• White House support for congressional action to amend existing Iran sanctions statutes by removing the periodic waiver requirements and replacing them with a bill pursuant to which sanctions would be reimposed if the executive branch reports to Congress a significant JCPOA violation by Iran, as verified by the IAEA; and support for congressional action to replace INARA’s 90-day certification requirement on Iran’s JCPOA compliance with an executive branch report to Congress in case of a significant JCPOA violation by Iran, as verified by the IAEA.

In parallel to these measures, the E3/EU could launch an effort to prevent the proliferation of dual-use nuclear fuel cycle technology in the Gulf region. This goal could be reached in several ways: proposing a joint venture enrichment plant among countries in the region; multinationalising Iran’s enrichment program by staffing its facilities with technicians and experts from Iran and the EU countries to add another layer of monitoring; and/or establishing a nuclear fuel bank for use by Iran and other countries in the region before the JCPOA’s Transition Day to discourage enrichment activities on their soil.[fn]The most feasible approach to multinationalising Iran’s enrichment program would be through a multinational staffing arrangement. Iranian centrifuge halls could be staffed by experts from the E3, possibly under the guise of civilian nuclear cooperation, as outlined in Annex III of the JCPOA. This step could help increase confidence that no undeclared activities are taking place and that centrifuge cascades have not been modified. The Ford administration pursued a similar approach toward Iran in the 1970s. William Burr, “A Brief History of U.S.-Iranian Nuclear Negotiations”, Bulletin of the Atomic Scientists, vol. 65, no. 1, 1 January 2009, p. 23; Peter Friend, “URENCO’s views on International Safeguards Inspection”, 8th International Conference on Facility-Safeguards Interface, Portland, Oregon, 30 March 2008. The IAEA inaugurated its first nuclear fuel bank in Kazakhstan in 2017. “U.N. nuclear watchdog opens uranium bank in Kazakhstan”, Reuters, 29 August 2017.Hide Footnote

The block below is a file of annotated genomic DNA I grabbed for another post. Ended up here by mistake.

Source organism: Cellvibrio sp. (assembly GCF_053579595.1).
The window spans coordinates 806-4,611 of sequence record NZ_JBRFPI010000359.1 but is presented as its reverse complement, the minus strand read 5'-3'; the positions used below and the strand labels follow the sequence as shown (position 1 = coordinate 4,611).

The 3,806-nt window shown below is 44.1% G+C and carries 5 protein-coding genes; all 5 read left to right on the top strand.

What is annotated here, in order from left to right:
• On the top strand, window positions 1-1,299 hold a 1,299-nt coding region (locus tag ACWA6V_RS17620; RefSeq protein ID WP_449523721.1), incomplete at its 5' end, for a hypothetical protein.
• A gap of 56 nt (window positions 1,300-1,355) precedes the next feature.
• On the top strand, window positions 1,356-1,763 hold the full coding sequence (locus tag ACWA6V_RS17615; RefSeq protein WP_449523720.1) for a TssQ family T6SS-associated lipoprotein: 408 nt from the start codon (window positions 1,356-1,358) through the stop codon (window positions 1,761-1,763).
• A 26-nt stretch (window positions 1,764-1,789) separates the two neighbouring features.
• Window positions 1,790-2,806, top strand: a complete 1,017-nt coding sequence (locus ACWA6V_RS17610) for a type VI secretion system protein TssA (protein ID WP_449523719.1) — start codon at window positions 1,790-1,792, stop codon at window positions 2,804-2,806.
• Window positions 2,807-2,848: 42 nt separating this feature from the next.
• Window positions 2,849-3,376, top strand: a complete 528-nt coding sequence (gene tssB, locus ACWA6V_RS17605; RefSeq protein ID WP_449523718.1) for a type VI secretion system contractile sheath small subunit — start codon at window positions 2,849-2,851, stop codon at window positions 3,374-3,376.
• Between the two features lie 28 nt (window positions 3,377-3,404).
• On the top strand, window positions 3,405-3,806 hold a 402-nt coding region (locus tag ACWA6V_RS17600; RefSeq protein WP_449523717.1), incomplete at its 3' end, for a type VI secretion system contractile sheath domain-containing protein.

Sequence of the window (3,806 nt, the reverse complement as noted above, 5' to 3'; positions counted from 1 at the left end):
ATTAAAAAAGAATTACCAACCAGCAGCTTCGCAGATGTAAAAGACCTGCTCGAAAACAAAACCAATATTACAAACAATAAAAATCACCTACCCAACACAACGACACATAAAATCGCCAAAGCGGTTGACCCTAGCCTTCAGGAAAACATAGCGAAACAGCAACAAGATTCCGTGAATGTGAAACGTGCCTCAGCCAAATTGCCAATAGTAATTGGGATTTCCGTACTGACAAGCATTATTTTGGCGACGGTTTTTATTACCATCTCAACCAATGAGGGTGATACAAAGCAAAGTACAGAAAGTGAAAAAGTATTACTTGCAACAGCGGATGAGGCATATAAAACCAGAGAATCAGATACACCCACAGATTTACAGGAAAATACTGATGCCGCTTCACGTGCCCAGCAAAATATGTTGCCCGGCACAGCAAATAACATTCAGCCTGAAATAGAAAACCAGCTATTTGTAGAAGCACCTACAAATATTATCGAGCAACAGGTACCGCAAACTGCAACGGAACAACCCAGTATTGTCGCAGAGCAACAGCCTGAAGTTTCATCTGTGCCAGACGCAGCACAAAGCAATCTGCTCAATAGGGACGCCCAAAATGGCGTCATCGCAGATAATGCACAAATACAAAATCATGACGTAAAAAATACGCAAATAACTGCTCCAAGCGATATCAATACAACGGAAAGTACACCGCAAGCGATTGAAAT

The E3 should broaden its approach, developing a plan B that might induce Iran to continue respecting the JCPOA’s terms even if the U.S. stops doing so.